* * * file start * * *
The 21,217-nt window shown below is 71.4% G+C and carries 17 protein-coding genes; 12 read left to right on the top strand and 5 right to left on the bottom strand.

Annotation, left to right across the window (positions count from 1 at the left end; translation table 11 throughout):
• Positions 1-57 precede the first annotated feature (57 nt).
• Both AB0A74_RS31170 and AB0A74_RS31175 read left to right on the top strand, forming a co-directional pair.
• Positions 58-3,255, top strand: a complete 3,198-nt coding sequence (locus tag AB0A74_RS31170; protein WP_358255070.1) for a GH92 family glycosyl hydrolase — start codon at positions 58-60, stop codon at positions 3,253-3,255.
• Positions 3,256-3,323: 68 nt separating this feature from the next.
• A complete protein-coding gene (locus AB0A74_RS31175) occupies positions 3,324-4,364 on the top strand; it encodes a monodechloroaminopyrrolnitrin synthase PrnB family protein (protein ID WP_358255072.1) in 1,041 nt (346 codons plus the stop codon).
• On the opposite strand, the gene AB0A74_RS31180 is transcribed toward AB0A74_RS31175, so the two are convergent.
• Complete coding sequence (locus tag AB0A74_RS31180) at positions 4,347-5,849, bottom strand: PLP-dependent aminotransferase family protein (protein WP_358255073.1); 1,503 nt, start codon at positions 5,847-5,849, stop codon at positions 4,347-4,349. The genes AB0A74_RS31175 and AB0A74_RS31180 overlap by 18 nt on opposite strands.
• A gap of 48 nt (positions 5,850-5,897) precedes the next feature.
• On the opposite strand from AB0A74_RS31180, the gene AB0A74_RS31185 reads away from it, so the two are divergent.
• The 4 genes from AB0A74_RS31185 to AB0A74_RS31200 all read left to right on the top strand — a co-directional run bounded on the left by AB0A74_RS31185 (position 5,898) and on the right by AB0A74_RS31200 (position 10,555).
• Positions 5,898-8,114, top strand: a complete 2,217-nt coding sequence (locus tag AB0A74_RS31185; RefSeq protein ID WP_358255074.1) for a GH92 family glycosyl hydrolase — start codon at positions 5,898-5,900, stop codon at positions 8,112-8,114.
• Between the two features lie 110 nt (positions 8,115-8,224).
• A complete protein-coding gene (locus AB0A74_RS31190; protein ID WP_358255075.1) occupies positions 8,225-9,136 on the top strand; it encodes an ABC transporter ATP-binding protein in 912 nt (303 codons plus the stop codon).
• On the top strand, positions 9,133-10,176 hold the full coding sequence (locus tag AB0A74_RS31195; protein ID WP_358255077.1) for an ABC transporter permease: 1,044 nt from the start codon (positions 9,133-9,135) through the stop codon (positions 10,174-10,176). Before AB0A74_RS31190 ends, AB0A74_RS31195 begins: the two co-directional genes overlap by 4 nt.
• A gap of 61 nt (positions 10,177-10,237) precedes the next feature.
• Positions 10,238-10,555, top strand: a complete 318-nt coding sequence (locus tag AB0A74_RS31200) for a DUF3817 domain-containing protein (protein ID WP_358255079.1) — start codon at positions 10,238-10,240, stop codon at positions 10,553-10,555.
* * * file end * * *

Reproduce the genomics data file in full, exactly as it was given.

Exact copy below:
The 21,217-nt window shown below is 71.4% G+C and carries 17 protein-coding genes; 12 read left to right on the top strand and 5 right to left on the bottom strand.

Annotation, left to right across the window (positions count from 1 at the left end; translation table 11 throughout):
• Positions 1-57 precede the first annotated feature (57 nt).
• Both AB0A74_RS31170 and AB0A74_RS31175 read left to right on the top strand, forming a co-directional pair.
• Positions 58-3,255, top strand: a complete 3,198-nt coding sequence (locus tag AB0A74_RS31170; protein WP_358255070.1) for a GH92 family glycosyl hydrolase — start codon at positions 58-60, stop codon at positions 3,253-3,255.
• Positions 3,256-3,323: 68 nt separating this feature from the next.
• A complete protein-coding gene (locus AB0A74_RS31175) occupies positions 3,324-4,364 on the top strand; it encodes a monodechloroaminopyrrolnitrin synthase PrnB family protein (protein ID WP_358255072.1) in 1,041 nt (346 codons plus the stop codon).
• On the opposite strand, the gene AB0A74_RS31180 is transcribed toward AB0A74_RS31175, so the two are convergent.
• Complete coding sequence (locus tag AB0A74_RS31180) at positions 4,347-5,849, bottom strand: PLP-dependent aminotransferase family protein (protein WP_358255073.1); 1,503 nt, start codon at positions 5,847-5,849, stop codon at positions 4,347-4,349. The genes AB0A74_RS31175 and AB0A74_RS31180 overlap by 18 nt on opposite strands.
• A gap of 48 nt (positions 5,850-5,897) precedes the next feature.
• On the opposite strand from AB0A74_RS31180, the gene AB0A74_RS31185 reads away from it, so the two are divergent.
• The 4 genes from AB0A74_RS31185 to AB0A74_RS31200 all read left to right on the top strand — a co-directional run bounded on the left by AB0A74_RS31185 (position 5,898) and on the right by AB0A74_RS31200 (position 10,555).
• Positions 5,898-8,114, top strand: a complete 2,217-nt coding sequence (locus tag AB0A74_RS31185; RefSeq protein ID WP_358255074.1) for a GH92 family glycosyl hydrolase — start codon at positions 5,898-5,900, stop codon at positions 8,112-8,114.
• Between the two features lie 110 nt (positions 8,115-8,224).
• A complete protein-coding gene (locus AB0A74_RS31190; protein ID WP_358255075.1) occupies positions 8,225-9,136 on the top strand; it encodes an ABC transporter ATP-binding protein in 912 nt (303 codons plus the stop codon).
• On the top strand, positions 9,133-10,176 hold the full coding sequence (locus tag AB0A74_RS31195; protein ID WP_358255077.1) for an ABC transporter permease: 1,044 nt from the start codon (positions 9,133-9,135) through the stop codon (positions 10,174-10,176). Before AB0A74_RS31190 ends, AB0A74_RS31195 begins: the two co-directional genes overlap by 4 nt.
• A gap of 61 nt (positions 10,177-10,237) precedes the next feature.
• Positions 10,238-10,555, top strand: a complete 318-nt coding sequence (locus tag AB0A74_RS31200) for a DUF3817 domain-containing protein (protein ID WP_358255079.1) — start codon at positions 10,238-10,240, stop codon at positions 10,553-10,555.